Adding Insult to Death

Oklahoma Gazette | August 10, 2005
The rhetoric is becoming superheated now. In The New York Times, a Marine veteran from World War II, David Duncan, who grew up led by what he called “Olympian eloquence” (Roosevelt), and “brutal bluntness” (Truman), writes that the America he once knew has now almost vanished. Then he makes this stunning statement:

“Today in Iraq, where nearly every dawn is lacerated by mounting carnage -- local and foreign -- American troops are hemorrhaging among the wounded and the dead, pawns in an unspeakable farce, for the United States of America is not at war.”

What he means, of course, is that because there is no draft, and our all-volunteer army is made up of young men and women who mostly thought they were getting extra money for college, or the chance to visit exotic ports of call, there is a shameful disconnect between those we pay to fight for us, and the citizenry for whom they are fighting. President Bush, after all, was the first to order troops into battle, and the rest of us into the mall.

Gone are the victory gardens and war bonds. Gone is Rosie the Riveter. Gone, in fact, is any real sense that the rest of us are even a part of this misbegotten invasion turned occupation/civil war. It’s being handled by professionals, a lean, mean fighting force with high-tech weapons, which has become something closer to what Stanford professor David Kennedy dares to call a “mercenary army” in The New York Times.

He doesn’t question their idealism or their patriotism, and still believes that the “profession of arms is a noble calling, and there is no shame in wage labor.” But he can’t blame the soldiers who are beginning to complain that they feel increasingly disconnected from the citizens for whose “freedom” they are said to be fighting.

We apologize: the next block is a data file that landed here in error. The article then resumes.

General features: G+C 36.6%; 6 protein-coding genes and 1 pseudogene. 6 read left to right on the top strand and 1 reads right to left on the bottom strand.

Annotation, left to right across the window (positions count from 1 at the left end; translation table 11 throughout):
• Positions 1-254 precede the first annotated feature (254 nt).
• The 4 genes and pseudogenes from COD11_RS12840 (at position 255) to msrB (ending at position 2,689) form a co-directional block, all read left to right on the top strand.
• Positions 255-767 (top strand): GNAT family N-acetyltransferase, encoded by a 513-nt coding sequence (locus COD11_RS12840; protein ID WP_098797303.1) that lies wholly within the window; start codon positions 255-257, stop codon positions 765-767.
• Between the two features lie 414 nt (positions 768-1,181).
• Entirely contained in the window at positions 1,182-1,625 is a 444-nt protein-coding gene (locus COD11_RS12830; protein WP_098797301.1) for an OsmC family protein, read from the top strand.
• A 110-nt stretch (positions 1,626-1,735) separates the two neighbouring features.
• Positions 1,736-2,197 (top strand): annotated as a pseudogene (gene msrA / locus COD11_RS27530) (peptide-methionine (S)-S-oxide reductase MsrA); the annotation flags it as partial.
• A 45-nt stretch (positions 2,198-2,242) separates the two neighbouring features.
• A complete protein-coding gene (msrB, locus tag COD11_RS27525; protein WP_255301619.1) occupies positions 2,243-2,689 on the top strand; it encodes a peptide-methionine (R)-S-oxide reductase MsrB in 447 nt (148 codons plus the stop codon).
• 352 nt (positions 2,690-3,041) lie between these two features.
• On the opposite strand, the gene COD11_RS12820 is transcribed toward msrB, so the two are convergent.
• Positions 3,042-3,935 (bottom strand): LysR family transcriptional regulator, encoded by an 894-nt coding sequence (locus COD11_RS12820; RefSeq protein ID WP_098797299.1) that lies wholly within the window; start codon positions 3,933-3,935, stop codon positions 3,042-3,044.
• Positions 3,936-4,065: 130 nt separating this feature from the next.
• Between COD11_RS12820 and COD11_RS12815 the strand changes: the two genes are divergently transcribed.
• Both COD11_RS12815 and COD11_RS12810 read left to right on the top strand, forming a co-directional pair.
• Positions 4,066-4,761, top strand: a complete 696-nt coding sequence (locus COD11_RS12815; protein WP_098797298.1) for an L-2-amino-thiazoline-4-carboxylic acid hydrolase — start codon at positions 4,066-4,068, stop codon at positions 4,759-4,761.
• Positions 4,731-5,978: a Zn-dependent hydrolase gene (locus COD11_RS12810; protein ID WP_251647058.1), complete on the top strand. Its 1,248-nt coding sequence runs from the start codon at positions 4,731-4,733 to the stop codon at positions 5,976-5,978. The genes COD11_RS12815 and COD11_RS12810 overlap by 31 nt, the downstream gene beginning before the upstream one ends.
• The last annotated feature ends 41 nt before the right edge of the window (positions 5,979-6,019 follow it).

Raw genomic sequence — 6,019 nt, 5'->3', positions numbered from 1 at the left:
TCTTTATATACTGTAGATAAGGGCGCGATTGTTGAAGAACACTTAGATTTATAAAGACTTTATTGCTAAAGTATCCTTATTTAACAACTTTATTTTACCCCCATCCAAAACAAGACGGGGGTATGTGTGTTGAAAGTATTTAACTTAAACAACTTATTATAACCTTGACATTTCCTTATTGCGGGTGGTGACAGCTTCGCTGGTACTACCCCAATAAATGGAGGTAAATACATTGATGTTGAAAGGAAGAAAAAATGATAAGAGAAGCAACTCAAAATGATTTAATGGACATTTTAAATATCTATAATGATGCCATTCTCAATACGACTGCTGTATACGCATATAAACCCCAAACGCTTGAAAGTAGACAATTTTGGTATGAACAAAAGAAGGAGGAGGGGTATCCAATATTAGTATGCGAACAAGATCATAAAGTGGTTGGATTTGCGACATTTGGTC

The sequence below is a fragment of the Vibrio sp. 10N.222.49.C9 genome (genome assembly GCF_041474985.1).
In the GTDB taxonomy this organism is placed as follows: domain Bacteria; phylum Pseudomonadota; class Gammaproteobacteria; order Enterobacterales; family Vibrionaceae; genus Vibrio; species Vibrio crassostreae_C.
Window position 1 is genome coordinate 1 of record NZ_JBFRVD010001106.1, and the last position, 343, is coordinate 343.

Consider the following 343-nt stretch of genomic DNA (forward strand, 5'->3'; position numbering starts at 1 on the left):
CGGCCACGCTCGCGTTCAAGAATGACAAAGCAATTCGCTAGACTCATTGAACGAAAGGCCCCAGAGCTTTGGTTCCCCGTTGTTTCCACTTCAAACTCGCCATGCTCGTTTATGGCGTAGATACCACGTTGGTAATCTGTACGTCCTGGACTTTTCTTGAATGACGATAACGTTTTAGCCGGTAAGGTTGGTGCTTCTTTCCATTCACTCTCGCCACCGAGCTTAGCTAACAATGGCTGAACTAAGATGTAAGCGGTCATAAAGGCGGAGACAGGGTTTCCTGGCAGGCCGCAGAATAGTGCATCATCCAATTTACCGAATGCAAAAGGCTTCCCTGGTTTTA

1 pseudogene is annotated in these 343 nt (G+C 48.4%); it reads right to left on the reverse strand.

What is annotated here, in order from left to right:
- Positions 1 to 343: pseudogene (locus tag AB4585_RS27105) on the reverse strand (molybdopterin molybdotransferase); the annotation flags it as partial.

As it turns out, great minds from Aristotle and Machiavelli to Thomas Jefferson and Robert Shaw have issued sterns warnings about the dangers of “standing armies” instead of militias drawn broadly from the citizens of the nation at war. It has always been considered not only fair, but a great deterrent to unnecessary wars, that citizens across the economic and political spectrum were asked to bear arms. Read that -- be drafted.

If it is truly our freedom that’s at stake, then no able-bodied man (and now woman) should be exempt from the call to service. Once upon a time, the sacrifice of those who stayed home was not to go shopping, but to ration their very existence for the cause. Not now. Now, in the words of the old Virginia Slims commercial, we’ve come a long way, baby!

In 1970, when I was a freshman in college and the Vietnam War was raging, we had something called the draft lottery. Instead of lotto numbers popping up on Ping-Pong balls and being arranged to show the winning sequence, a friendly looking woman from the Defense Department retrieved numbers that formed birth dates. If you got a low number, you were drafted.

A group of my friends ordered pizza one night and watched in a dorm room with some trepidation to see if our “number” came up. We were all stunned when a good friend of mine saw his birthday come up first. We turned to look at him, and he was pale as a ghost. He excused himself, went into the bathroom, and vomited.

Once upon a time, war could touch us all, unless we had flat feet, were eloquent Quakers, or had a rich daddy who could get us into the National Guard. Now war is outsourced, like everything else. Our paid warriors do their job. We give them free cars. And in all the ways that really matter, we are oblivious.

Meyers is senior minister of Mayflower Congregational UCC church of Oklahoma City, and professor of rhetoric at Oklahoma City University. His newest book, “The Virtue in the Vice,” is endorsed by Nobel Laureate Desmond Tutu.

Oklahoma Gazette

In its inaugural issue of Oct. 15, 1979, Oklahoma Gazette, at that time an upstart, bimonthly publication with a mere 2,000 circulation, featured a page-one story about the Oklahoma City Council’s recent passage of an urban conservation district. Hardly sexy...
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